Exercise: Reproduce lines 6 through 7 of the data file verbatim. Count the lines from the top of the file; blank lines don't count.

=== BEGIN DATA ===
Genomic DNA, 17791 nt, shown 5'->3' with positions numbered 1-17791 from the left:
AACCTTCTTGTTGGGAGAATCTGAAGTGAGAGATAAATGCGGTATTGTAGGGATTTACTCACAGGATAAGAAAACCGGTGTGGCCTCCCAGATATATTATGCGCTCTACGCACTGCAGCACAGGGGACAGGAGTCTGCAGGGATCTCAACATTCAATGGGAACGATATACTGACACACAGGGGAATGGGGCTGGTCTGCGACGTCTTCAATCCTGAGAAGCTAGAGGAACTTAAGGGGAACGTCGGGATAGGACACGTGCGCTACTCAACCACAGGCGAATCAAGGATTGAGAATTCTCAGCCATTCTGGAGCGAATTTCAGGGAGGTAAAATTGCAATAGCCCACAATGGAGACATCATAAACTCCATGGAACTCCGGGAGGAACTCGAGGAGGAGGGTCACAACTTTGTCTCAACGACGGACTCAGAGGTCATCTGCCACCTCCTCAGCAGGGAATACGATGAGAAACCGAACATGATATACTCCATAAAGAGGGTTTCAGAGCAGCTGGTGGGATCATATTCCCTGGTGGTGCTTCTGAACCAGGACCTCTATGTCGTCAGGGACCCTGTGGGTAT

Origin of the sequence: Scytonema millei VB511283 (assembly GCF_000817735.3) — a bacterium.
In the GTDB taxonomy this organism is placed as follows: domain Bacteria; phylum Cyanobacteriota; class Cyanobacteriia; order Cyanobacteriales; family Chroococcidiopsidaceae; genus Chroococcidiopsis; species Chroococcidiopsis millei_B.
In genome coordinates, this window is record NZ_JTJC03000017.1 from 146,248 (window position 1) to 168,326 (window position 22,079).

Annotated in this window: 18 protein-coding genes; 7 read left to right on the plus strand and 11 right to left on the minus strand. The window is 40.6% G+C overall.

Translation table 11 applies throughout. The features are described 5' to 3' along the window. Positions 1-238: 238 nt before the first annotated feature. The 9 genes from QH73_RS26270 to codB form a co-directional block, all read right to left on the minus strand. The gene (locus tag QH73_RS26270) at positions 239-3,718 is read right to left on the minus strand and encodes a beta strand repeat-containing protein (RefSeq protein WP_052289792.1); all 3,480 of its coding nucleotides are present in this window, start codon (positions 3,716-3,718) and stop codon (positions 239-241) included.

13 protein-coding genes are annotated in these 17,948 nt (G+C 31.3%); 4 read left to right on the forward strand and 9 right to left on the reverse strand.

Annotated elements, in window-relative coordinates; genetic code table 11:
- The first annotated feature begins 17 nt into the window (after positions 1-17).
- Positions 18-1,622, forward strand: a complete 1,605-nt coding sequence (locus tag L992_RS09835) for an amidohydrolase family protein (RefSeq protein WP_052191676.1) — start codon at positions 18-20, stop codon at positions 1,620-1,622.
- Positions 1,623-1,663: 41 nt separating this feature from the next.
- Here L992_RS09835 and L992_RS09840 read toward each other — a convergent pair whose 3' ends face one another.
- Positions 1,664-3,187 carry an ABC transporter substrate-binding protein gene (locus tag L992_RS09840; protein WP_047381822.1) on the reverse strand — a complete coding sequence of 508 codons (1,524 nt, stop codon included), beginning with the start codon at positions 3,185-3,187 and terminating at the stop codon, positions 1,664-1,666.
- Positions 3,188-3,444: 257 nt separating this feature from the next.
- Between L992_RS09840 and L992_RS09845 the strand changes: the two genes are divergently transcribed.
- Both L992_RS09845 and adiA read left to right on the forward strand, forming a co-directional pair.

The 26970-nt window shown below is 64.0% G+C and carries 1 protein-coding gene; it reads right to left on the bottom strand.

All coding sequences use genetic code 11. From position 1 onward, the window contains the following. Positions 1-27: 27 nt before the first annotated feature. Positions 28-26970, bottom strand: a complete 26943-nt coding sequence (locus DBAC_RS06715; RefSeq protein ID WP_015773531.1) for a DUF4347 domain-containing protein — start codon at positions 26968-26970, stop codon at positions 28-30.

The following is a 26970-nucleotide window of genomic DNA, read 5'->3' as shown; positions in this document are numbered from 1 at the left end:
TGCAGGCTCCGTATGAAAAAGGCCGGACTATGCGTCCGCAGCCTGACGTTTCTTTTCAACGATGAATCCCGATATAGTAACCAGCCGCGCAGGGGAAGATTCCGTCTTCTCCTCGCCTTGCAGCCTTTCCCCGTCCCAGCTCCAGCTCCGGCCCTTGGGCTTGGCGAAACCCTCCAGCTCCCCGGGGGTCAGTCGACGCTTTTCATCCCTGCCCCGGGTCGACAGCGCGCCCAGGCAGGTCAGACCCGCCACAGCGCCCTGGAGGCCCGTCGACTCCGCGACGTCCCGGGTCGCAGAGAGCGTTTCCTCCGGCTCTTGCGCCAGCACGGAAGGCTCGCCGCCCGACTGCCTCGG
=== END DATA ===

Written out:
Annotated in this window: 18 protein-coding genes; 7 read left to right on the plus strand and 11 right to left on the minus strand. The window is 40.6% G+C overall.

Translation table 11 applies throughout. The features are described 5' to 3' along the window. Positions 1-238: 238 nt before the first annotated feature. The 9 genes from QH73_RS26270 to codB form a co-directional block, all read right to left on the minus strand. The gene (locus tag QH73_RS26270) at positions 239-3,718 is read right to left on the minus strand and encodes a beta strand repeat-containing protein (RefSeq protein WP_052289792.1); all 3,480 of its coding nucleotides are present in this window, start codon (positions 3,716-3,718) and stop codon (positions 239-241) included.